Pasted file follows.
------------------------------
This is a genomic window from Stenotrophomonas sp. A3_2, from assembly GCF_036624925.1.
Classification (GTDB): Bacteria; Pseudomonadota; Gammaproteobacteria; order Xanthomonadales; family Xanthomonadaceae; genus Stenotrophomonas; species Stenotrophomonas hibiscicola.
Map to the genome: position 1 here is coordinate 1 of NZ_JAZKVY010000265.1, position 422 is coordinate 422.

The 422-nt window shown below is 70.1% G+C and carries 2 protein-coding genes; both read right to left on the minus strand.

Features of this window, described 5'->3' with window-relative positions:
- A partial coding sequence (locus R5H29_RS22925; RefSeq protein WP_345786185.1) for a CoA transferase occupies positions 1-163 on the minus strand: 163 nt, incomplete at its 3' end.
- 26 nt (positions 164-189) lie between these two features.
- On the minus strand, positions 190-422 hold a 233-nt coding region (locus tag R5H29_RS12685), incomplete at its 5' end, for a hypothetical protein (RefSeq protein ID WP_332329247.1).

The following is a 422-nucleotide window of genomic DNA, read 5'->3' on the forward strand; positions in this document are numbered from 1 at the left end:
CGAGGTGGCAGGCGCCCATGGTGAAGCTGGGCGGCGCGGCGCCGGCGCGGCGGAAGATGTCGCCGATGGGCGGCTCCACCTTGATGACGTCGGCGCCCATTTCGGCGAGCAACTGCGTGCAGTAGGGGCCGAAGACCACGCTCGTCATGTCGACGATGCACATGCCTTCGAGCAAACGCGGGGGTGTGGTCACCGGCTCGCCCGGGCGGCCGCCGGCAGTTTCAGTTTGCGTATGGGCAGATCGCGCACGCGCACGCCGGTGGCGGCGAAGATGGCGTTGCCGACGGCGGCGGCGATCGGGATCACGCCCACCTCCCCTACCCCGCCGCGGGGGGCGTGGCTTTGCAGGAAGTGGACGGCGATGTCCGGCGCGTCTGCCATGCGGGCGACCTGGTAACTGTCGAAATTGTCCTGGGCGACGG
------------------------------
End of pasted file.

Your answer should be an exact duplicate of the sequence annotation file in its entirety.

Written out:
This is a genomic window from Stenotrophomonas sp. A3_2, from assembly GCF_036624925.1.
Classification (GTDB): Bacteria; Pseudomonadota; Gammaproteobacteria; order Xanthomonadales; family Xanthomonadaceae; genus Stenotrophomonas; species Stenotrophomonas hibiscicola.
Map to the genome: position 1 here is coordinate 1 of NZ_JAZKVY010000265.1, position 422 is coordinate 422.

The 422-nt window shown below is 70.1% G+C and carries 2 protein-coding genes; both read right to left on the minus strand.

Features of this window, described 5'->3' with window-relative positions:
- A partial coding sequence (locus R5H29_RS22925; RefSeq protein WP_345786185.1) for a CoA transferase occupies positions 1-163 on the minus strand: 163 nt, incomplete at its 3' end.
- 26 nt (positions 164-189) lie between these two features.
- On the minus strand, positions 190-422 hold a 233-nt coding region (locus tag R5H29_RS12685), incomplete at its 5' end, for a hypothetical protein (RefSeq protein ID WP_332329247.1).

The following is a 422-nucleotide window of genomic DNA, read 5'->3' on the forward strand; positions in this document are numbered from 1 at the left end:
CGAGGTGGCAGGCGCCCATGGTGAAGCTGGGCGGCGCGGCGCCGGCGCGGCGGAAGATGTCGCCGATGGGCGGCTCCACCTTGATGACGTCGGCGCCCATTTCGGCGAGCAACTGCGTGCAGTAGGGGCCGAAGACCACGCTCGTCATGTCGACGATGCACATGCCTTCGAGCAAACGCGGGGGTGTGGTCACCGGCTCGCCCGGGCGGCCGCCGGCAGTTTCAGTTTGCGTATGGGCAGATCGCGCACGCGCACGCCGGTGGCGGCGAAGATGGCGTTGCCGACGGCGGCGGCGATCGGGATCACGCCCACCTCCCCTACCCCGCCGCGGGGGGCGTGGCTTTGCAGGAAGTGGACGGCGATGTCCGGCGCGTCTGCCATGCGGGCGACCTGGTAACTGTCGAAATTGTCCTGGGCGACGG